“It is unconscionable that the federal government would override local and state laws to enforce its will over the will of the people,” said ASA spokesperson Kris Hermes. “States must be allowed to enforce their own laws without harmful interference from the Obama administration.”

“The Obama administration’s latest moves strongly suggest that their medical marijuana policies are now being driven by overzealous prosecutors and the anti-marijuana ideologues who dominated policymaking in past administrations,” said Ethan Nadelmann, executive director of the Drug Policy Alliance. “Barack Obama is betraying promises made when he ran for president and turning his back on the sensible policies announced during his first year in office. Instead of encouraging state and local authorities to regulate medical marijuana distribution in the interests of public safety and health, his administration seems determined to recriminalize as much as possible. It all adds up to bad policy, bad politics and bad faith.”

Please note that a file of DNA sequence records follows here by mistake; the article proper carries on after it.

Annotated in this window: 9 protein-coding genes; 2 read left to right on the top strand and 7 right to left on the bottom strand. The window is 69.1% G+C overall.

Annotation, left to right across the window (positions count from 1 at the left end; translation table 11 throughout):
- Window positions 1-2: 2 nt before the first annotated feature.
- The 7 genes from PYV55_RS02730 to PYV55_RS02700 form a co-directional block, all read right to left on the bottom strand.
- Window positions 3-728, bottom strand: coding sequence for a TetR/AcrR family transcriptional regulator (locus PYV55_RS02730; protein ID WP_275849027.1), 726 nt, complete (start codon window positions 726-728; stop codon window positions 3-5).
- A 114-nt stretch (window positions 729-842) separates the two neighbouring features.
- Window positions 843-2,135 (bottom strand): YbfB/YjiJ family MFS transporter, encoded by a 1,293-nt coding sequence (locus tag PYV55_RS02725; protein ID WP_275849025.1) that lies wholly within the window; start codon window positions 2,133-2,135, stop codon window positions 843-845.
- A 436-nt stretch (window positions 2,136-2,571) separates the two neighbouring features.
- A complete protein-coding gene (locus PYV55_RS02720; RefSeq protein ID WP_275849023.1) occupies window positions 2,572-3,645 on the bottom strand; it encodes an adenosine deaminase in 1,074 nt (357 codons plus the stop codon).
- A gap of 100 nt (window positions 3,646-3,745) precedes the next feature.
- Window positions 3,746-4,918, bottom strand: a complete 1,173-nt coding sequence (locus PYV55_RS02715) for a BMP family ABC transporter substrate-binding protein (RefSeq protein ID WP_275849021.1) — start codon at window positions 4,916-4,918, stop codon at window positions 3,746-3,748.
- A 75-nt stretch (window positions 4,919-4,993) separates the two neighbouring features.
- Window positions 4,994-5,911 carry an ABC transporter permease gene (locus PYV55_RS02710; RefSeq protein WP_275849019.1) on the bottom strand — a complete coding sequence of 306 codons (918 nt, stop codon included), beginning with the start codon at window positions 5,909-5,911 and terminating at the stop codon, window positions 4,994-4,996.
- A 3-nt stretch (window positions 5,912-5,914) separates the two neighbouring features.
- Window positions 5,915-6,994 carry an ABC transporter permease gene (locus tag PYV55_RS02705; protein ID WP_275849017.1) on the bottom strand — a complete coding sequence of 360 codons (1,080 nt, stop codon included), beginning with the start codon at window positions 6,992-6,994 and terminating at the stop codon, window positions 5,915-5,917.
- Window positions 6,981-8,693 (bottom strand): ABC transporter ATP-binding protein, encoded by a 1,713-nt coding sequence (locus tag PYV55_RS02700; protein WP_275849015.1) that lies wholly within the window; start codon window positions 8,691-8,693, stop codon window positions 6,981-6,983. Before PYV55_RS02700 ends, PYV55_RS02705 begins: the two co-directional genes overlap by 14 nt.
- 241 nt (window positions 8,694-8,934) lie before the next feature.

Large medical marijuana dispensary operations are not health care providers but criminal organizations hiding behind patients, the prosecutors claimed Friday.

“Large commercial operations cloak their moneymaking activities in the guise of helping sick people when in fact they are helping themselves,” said Benjamin Wagner, US Attorney for the Eastern District of California. “Our interest is in enforcing federal criminal law, not prosecuting seriously sick people and those who are caring for them. We are making these announcements together today so that the message is absolutely clear that commercial marijuana operations are illegal under federal law, and that we will enforce federal law.”

“The California marijuana industry is not about providing medicine to the sick,” claimed Laura Duffy, US Attorney for the Southern District of California. “It’s a pervasive for-profit industry that violates federal law. In addition to damaging our environment, this industry is creating significant negative consequences, in California and throughout the nation. As the number one marijuana producing state in the country, California is exporting not just marijuana but all the serious repercussions that come with it, including significant public safety issues and perhaps irreparable harm to our youth.”